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Forty Days of Musa Dagh: Part 1

The order on the deportation of the Armenian population of Kessab was issued on July 26

August 12, 2015
Forty Days of Musa Dagh: Part 1
August-September 2015 marks the 100th anniversary of Musa Dagh resistance. As a celebration of victory, PanARMENIAN.Net will periodically present the chronology of events.

New Year celebrations around the world. Part III

The Scottish New Year is known as Hogmanay and both New Year's Eve and New Year's Day were also known as Daft Days.

January 5, 2015
New Year celebrations around the world. Part III
In 1582, the Gregorian calendar reform restored January 1 as New Year's day. Although most Catholic countries adopted the Gregorian calendar almost immediately, it was only gradually adopted among Protestant countries. The British, for example, did not adopt the reformed calendar until 1752. Until then, the British Empire —and their American colonies— still celebrated the New Year in March.

New Year celebrations around the world. Part II

The Japanese New Year Oshogatsu is an important time for family celebrations, when all the shops, factories and offices are closed.

January 4, 2015
New Year celebrations around the world. Part II
New Year is the time at which a new calendar year begins and the calendar's year count is incremented by one. In many cultures, the event is celebrated in some manner. The New Year of the Gregorian calendar, today in worldwide use, falls on January 1 (New Year's Day), as was the case with both the old Roman calendar and the Julian calendar that succeeded it. The order of months was January to December in the Old Roman calendar during the reign of King Numa Pompilius in about 700 BC, according to Plutarch and Macrobius, and has been in continuous use since that time. In many countries, January 1 is a national holiday.

New Year celebrations around the world. Part I

It is traditional to greet the New Year at midnight and then celebrate at least the first few minutes in the company of friends and family.

December 30, 2014
New Year celebrations around the world. Part I
People around the world celebrate the start of a new year in different ways. New Year festivals are among the oldest and most universally observed. They generally include rites and ceremonies which are expressive of mortification, purgation, invigoration and jubilation over the renewal of life. In some countries, parties are thrown on New Year's Eve which last until the early hours of New Year's Day. It is traditional to greet the New Year at midnight and then celebrate at least the first few minutes in the company of friends and family. Many people make New Year resolutions...a list of decisions about how they will live during the coming year, which may or may not be kept.

‘Frame Reshuffle’ at Ararat Museum

ARARAT Visitors’ Center of Yerevan Brandy Company in association with PAN Photo Agency are launching a photo project titled ‘Frame Reshuffle’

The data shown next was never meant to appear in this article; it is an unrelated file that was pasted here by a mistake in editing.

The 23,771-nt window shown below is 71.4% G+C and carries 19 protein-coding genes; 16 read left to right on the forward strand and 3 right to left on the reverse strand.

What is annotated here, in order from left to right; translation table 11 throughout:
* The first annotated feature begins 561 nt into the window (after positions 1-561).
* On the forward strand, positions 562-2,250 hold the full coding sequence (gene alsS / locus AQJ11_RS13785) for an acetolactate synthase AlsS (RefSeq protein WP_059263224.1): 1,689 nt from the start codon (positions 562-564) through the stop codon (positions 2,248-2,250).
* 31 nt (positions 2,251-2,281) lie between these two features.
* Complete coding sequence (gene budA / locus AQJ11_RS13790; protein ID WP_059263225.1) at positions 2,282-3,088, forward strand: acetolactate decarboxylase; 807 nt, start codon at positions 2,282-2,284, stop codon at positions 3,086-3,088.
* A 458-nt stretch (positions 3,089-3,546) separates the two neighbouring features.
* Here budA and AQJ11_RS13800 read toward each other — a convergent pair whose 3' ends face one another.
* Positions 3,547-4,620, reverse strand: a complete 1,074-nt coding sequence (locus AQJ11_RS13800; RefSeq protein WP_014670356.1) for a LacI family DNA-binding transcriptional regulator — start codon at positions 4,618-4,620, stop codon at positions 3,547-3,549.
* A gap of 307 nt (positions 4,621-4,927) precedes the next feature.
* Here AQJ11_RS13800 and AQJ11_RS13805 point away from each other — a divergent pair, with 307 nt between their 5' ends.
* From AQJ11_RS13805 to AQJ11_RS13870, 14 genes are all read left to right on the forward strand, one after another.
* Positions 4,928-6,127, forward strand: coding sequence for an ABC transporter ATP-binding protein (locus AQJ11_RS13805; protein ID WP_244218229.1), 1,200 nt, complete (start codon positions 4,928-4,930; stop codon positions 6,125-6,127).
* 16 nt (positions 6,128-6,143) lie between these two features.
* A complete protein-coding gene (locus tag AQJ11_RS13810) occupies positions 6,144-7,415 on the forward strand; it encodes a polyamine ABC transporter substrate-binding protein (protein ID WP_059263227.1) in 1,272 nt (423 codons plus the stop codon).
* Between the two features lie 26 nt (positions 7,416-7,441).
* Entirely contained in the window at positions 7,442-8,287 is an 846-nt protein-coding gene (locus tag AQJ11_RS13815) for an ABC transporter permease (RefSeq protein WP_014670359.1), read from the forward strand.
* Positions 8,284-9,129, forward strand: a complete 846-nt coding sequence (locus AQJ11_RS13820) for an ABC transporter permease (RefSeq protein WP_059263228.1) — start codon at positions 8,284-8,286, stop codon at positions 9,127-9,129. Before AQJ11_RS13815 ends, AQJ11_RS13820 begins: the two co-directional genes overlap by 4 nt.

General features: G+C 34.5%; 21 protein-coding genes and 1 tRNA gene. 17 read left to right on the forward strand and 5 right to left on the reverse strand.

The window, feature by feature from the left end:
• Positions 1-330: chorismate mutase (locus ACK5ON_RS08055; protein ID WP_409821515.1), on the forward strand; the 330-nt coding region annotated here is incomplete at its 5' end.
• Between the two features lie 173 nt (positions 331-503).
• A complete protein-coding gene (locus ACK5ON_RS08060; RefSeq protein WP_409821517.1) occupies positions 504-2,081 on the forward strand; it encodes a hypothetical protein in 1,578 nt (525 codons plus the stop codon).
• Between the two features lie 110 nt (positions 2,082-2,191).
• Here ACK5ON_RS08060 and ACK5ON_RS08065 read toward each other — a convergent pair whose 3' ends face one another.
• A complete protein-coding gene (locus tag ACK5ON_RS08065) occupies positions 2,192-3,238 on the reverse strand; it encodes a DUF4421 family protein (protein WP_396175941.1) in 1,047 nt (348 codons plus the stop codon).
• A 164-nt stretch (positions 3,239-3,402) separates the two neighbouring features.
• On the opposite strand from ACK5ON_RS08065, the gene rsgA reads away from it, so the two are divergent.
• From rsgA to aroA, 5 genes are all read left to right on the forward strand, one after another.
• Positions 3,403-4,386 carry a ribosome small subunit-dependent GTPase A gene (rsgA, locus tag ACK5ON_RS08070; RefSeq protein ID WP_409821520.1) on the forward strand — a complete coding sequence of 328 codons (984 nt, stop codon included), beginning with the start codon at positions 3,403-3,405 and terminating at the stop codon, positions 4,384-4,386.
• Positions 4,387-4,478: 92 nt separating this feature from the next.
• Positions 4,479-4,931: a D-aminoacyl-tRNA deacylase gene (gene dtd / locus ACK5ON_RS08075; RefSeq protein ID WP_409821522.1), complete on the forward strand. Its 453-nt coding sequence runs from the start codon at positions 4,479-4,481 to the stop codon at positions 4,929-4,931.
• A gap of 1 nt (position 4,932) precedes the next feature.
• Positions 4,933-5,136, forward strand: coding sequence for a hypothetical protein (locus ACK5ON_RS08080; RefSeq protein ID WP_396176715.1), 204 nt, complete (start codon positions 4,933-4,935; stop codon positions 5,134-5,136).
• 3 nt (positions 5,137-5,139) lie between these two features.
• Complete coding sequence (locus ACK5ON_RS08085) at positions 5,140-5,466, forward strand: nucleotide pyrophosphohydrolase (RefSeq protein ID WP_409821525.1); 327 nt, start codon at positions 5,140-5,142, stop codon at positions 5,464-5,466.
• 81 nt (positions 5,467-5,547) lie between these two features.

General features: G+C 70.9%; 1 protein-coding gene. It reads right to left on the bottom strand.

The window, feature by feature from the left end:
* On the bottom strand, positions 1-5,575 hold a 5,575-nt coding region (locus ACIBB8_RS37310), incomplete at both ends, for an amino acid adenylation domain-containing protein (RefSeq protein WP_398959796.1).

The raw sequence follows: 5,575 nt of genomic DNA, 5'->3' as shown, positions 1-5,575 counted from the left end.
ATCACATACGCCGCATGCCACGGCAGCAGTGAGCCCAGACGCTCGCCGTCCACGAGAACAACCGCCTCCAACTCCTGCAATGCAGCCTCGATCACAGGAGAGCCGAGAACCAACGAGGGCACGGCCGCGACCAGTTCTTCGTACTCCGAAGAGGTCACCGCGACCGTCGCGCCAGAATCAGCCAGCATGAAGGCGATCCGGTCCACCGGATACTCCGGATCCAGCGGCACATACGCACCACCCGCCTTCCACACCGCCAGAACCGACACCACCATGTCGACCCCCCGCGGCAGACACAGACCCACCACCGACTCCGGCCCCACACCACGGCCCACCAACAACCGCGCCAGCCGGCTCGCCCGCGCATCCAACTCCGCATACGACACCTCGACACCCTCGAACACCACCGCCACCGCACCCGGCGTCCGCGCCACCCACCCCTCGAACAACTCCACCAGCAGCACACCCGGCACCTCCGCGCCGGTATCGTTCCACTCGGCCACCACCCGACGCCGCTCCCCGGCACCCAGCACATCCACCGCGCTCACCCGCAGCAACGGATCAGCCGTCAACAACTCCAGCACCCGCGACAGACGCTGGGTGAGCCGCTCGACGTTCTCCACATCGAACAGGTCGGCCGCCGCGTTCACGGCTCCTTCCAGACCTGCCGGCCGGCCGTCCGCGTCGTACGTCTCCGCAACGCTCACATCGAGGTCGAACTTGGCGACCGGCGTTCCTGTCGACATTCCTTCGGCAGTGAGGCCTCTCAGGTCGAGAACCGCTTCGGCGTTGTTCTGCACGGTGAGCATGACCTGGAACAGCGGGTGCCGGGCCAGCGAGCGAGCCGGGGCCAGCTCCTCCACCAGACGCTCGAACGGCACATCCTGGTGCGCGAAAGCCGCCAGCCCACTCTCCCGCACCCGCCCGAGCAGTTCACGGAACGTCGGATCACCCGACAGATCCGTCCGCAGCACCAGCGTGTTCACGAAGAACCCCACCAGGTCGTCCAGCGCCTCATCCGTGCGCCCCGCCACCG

November 28, 2014
‘Frame Reshuffle’ at Ararat Museum

How to make Zhengyalov Hats

Making Zhengyalov Hats is a ceremony that is meant to bring family members and friends together.

November 20, 2014
How to make Zhengyalov Hats
Zhengyalov Hats, a combination of various types of greens with dough is one of the most famous dishes in Artsakh cuisine. There are different Zhengyalov Hats recipes with a mix of up to 20 kinds of greens. Beyond Karabakh, it’s very popular in Armenian towns of Kapan and Goris. In some areas, it’s also made with nettle.

15 years later: Armenia parliament shooting

In court, the leader of the group insisted the terrorist act was meant to “rid Armenia from the anti-national regime.”

October 27, 2014
15 years later: Armenia parliament shooting
On October 27, 1999, five men led by journalist and former ARFD member Nairi Hunanyan, armed with Kalashnikov rifles hidden under long coats, broke into the National Assembly building, shooting dead Prime Minister Vazgen Sargsyan, deputy parliament speakers Yuri Bakhshyan and Ruben Miroyan, Operative Issues Minister Leonard Petrosyan, MPs Armenak Armenakyan, Mikael Kotanyan and Henrik Abrahamyan.

Syrian war: Armenian district in Aleppo hit by napalm bombs

Napalm is a mixture of a thickening/gelling agent and petroleum or a similar fuel for use in an incendiary device.

October 6, 2014
Syrian war: Armenian district in Aleppo hit by napalm bombs
Syrian rebels have thrown napalm bombs at the Armenian-populated Nor Gyugh district in Aleppo, Kantsasar newspaper reported. The paper says Turkey is involved in the continuous destruction of the Armenian districts.

Where do Armenians spend their vacations?

The overwhelming majority give preference to the sea. Affordability comes first, followed by the location of the hotel and sand beach.

September 29, 2014
Where do Armenians spend their vacations?
Where do Armenians spend their vacation? As an anecdote says, ordinary Armenian citizens go to Georgia, people with average income travel to Turkey while the rich ones prefer Armenian resorts. To find out whether the joke is true, PanARMENIAN.Net contacted several Yerevan-based travel agencies.

Battle of Sardarapat: A Story of Courage

On May 28, Armenia marks the Day of the First Republic proclaimed in 1918 following a victory over Ottoman Forces in Sardarapat Battle.

May 28, 2014
Battle of Sardarapat: A Story of Courage
The Battle of Sardarapat was a battle of the Caucasus Campaign of World War I that took place near Sardarapat (modern-day Armavir), Armenia from May 21–29, 1918. Sardarapat was only 40 kilometers west of the city of Yerevan. The battle is currently seen as not only stopping the Ottoman advance into the rest of Armenia but also preventing the complete destruction of the Armenian nation.
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